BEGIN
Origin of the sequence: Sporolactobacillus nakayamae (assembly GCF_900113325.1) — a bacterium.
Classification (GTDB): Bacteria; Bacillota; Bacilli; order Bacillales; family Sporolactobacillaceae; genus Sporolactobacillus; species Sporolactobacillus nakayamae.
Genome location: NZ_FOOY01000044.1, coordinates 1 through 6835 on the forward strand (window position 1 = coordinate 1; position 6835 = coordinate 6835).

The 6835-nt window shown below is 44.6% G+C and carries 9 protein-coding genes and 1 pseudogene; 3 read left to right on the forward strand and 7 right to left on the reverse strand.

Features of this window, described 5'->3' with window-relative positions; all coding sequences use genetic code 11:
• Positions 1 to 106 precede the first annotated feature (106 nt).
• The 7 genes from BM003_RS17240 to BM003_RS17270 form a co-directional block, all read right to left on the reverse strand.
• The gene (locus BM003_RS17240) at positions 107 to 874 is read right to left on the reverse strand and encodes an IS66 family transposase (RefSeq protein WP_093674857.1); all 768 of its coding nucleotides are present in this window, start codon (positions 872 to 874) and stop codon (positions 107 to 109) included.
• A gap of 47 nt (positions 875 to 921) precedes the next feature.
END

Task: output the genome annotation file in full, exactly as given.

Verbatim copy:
Origin of the sequence: Sporolactobacillus nakayamae (assembly GCF_900113325.1) — a bacterium.
Classification (GTDB): Bacteria; Bacillota; Bacilli; order Bacillales; family Sporolactobacillaceae; genus Sporolactobacillus; species Sporolactobacillus nakayamae.
Genome location: NZ_FOOY01000044.1, coordinates 1 through 6835 on the forward strand (window position 1 = coordinate 1; position 6835 = coordinate 6835).

The 6835-nt window shown below is 44.6% G+C and carries 9 protein-coding genes and 1 pseudogene; 3 read left to right on the forward strand and 7 right to left on the reverse strand.

Features of this window, described 5'->3' with window-relative positions; all coding sequences use genetic code 11:
• Positions 1 to 106 precede the first annotated feature (106 nt).
• The 7 genes from BM003_RS17240 to BM003_RS17270 form a co-directional block, all read right to left on the reverse strand.
• The gene (locus BM003_RS17240) at positions 107 to 874 is read right to left on the reverse strand and encodes an IS66 family transposase (RefSeq protein WP_093674857.1); all 768 of its coding nucleotides are present in this window, start codon (positions 872 to 874) and stop codon (positions 107 to 109) included.
• A gap of 47 nt (positions 875 to 921) precedes the next feature.